For these women, Bible-reading notes or discipleship resources are often difficult for them to relate to. Nothing quite meets their particular needs, so we realised that the best way to explain the Bible’s message of love was to do it in their voice. Nobody knows their situation better than the women themselves, so we decided to ask them to write the Bible booklet. We collaborated with the women using writing workshops and one-to-one conversations about the Bible. What themes resonate? What do the verses make them think about?

Katie picks out Isaiah 43:4 as a favourite. It’s one of the most direct expressions of God’s love for his people: “’You are precious in my eyes, and honoured, and I love you’. It’s amazing how God can make you feel special,” she says. “He shows you a love you don’t experience. I never felt a father’s love in my life and I didn’t think I ever could until I accepted God. He makes me feel like my new childhood overtakes my real one. Being special is the hardest thing to come to terms with, because everybody looks down on working girls.”

A couple of weeks later, I am at the Azalea drop-in on a Monday morning, working through the first draft of the manuscript with some of the women. We are sitting at the craft table, where the women take part in art therapy sessions. There are tubs full of pens and pencils and stacks of coloured paper. Every hue of pink is catered for. The rug and the cushions are pink too. “The drop-in is an escape from the streets,” says Ruth of the décor. “It has to be welcoming, bright, safe. It has to feel like home.”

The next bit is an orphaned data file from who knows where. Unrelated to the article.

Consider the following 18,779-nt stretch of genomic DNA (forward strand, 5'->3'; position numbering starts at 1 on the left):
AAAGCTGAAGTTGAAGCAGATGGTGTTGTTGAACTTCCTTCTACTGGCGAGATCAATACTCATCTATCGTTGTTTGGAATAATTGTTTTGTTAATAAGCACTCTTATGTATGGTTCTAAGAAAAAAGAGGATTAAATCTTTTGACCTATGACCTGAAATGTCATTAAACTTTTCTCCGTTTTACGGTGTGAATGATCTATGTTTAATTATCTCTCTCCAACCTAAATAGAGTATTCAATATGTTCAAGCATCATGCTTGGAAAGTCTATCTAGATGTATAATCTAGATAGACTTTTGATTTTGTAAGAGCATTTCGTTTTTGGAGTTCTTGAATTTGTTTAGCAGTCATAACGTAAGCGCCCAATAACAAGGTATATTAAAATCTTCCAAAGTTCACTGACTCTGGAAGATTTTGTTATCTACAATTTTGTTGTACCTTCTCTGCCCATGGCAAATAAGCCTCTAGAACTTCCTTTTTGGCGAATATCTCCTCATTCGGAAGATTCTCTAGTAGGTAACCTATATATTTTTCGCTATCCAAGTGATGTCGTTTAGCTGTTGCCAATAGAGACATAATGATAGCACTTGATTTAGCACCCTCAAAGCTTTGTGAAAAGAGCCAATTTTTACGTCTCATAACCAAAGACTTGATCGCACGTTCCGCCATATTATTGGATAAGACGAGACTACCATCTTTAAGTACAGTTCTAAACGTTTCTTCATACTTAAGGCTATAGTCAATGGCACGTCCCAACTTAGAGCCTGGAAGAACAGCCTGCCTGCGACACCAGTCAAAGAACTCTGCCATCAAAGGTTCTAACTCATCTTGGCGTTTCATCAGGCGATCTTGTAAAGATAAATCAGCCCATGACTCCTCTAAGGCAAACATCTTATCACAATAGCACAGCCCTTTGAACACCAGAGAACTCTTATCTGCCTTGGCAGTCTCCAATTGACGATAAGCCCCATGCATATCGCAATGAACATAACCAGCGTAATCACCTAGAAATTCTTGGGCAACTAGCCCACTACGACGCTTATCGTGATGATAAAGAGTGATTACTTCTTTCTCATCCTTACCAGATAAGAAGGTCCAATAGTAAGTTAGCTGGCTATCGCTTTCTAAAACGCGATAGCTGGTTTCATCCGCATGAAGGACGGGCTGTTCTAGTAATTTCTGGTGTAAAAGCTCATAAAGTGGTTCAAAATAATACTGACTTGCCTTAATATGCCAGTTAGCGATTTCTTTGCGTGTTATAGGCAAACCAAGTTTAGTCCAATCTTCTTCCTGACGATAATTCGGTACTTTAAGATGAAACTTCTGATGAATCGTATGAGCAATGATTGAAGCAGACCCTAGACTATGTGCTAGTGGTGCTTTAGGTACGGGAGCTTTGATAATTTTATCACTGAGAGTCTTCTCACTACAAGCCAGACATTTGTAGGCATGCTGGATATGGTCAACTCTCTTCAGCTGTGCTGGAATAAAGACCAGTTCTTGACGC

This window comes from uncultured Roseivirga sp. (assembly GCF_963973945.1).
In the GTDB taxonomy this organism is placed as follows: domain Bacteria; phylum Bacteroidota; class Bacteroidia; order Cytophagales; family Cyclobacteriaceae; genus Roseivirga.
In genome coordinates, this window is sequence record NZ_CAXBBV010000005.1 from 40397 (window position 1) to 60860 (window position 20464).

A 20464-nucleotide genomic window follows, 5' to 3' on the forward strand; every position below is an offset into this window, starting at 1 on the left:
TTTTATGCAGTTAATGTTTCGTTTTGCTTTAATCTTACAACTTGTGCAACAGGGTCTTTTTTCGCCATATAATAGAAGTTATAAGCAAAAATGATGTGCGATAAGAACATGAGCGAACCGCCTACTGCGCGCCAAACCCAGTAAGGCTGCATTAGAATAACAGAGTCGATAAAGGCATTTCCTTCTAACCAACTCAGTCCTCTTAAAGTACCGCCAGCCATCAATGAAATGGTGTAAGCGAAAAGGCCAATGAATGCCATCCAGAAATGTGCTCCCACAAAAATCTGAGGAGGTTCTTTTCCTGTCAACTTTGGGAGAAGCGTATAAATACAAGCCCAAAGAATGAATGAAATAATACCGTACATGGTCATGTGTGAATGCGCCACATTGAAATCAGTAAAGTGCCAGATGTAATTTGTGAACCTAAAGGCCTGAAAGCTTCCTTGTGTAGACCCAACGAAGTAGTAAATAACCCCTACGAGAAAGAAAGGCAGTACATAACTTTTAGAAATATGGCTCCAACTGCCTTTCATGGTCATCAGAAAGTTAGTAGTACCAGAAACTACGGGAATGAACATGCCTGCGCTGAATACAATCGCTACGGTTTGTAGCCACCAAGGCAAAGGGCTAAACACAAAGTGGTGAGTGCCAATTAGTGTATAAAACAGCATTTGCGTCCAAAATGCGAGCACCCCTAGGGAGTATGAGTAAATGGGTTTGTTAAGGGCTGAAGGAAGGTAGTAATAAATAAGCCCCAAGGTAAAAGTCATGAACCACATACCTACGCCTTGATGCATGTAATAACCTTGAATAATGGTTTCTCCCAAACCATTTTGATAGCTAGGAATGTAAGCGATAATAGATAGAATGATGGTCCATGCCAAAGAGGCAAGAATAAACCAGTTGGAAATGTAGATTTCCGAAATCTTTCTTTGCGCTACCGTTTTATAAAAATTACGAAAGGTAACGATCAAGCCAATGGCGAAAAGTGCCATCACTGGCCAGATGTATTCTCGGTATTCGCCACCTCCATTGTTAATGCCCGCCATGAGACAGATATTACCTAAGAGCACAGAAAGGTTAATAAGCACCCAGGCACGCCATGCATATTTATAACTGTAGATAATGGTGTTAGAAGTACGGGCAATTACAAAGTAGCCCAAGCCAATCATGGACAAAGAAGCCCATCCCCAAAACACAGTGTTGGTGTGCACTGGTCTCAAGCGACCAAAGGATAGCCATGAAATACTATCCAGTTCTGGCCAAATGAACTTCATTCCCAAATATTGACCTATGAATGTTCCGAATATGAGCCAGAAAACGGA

One of the women had a birthday that week, so they had a celebration and made her a cake. “That kind of thing changes people,” says Ruth. “She’s been back and forth here for years. She came as a woman in prostitution, someone who needed our services, and that defined her. You come because you’re a mess. But then she had her birthday, and she became an individual. We got to show her that she matters, that she has value and she is loved. That can be a breakthrough moment.”